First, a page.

Figure 1
Figure 1 Image quality comparison between Pillcam® SB3 and Pillcam® SB2 capsules for selected clinical findings. A: Normal small intestinal lumen visualized with SB2 capsule; B: Vascular malformation visualized with SB2 capsule; C: Z-line visualized with SB2 capsule; D: Normal small intestinal lumen visualized with SB3 capsule; E: Vascular malformation visualized with SB3 capsule; F: Z-line visualized with SB3 capsule.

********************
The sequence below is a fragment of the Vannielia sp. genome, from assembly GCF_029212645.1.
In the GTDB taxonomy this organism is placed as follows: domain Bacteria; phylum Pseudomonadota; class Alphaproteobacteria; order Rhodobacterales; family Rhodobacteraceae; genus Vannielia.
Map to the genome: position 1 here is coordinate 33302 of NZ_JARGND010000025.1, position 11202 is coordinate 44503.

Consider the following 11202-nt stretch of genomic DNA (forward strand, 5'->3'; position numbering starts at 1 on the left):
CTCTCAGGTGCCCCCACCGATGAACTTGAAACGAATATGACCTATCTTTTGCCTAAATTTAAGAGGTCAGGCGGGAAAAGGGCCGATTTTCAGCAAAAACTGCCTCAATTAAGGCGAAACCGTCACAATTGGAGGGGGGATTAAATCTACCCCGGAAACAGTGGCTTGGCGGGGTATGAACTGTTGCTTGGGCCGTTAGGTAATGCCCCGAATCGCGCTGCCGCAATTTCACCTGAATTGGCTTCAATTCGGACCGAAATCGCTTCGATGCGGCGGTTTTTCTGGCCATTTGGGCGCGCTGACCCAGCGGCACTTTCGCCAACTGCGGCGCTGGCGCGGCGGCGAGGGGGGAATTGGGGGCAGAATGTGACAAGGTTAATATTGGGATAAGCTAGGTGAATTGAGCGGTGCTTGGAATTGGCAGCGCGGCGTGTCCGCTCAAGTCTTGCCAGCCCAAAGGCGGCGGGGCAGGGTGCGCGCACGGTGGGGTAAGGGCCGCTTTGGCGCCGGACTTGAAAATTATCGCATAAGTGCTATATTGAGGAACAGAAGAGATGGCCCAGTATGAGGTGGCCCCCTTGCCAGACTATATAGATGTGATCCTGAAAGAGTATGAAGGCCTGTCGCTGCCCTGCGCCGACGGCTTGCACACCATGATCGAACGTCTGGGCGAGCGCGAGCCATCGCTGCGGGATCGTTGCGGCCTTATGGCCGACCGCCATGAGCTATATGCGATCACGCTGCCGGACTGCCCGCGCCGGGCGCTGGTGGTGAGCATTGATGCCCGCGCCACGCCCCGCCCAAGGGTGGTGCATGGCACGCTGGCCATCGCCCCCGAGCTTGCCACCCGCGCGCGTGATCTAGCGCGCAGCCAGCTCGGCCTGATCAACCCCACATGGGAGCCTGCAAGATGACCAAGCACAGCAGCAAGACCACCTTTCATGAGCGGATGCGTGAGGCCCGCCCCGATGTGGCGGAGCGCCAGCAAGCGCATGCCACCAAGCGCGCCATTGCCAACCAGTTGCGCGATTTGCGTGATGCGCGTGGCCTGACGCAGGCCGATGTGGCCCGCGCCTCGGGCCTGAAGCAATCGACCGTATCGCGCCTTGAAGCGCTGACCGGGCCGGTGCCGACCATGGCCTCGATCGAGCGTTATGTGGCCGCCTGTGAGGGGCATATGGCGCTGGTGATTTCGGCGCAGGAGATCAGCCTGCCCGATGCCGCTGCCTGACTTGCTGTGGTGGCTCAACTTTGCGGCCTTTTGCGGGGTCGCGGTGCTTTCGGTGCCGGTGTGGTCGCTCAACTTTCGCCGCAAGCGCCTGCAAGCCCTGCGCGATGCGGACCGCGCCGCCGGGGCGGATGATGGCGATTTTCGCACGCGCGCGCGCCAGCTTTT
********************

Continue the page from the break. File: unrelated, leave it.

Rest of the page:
In theory, improving image quality and optimizing image capture rate may improve overall quality of CE examinations and improve its clinical usefulness. The SB3 capsule has been shown to provide improved image quality over the SB2 capsule and images were preferred by gastroenterologists in a feasibility study[7]. Whether this improvement in image quality along with the adaptive frame rate technology of the SB3 capsule results in improved diagnostic yields are more uncertain. Studies have previously aimed to evaluate if SB3 capsules lead to improved diagnostic yields in comparison to SB2 capsules, though most are retrospective in nature and come with significant limitations. Dunn et al[9] reported increased diagnostic yields of SB3 capsules in comparison to SB2 capsules; however, their study is limited by small sample size and is only published in abstract form. Monteiro et al[8] reported a possible increase in diagnostic yields in favor of SB3 capsules over SB2 capsules. Likewise, the study was limited to small retrospective cohort and major duodenal papilla detection rate was used as a surrogate indicator of diagnostic yield[8]. These data were further expanded upon by the same group and Xavier et al[10] subsequently published the largest retrospective series comparing diagnostic yields of SB3 and SB2 capsules and found no significant difference. More recently, Kunihara et al[14] reported that SB3 capsules improved the detection of small esophageal varices in comparison to SB2 capsules; however, overall rate of variceal detection was not significantly different between the two capsules. In our cohort, there was no significant difference of clinically relevant findings between SB3 and SB2 capsules. These results may also be supported by previous studies that failed to establish a significant effect on diagnostic yield by increasing the FPS from 2 FPS to 3 or 4 FPS[15,16].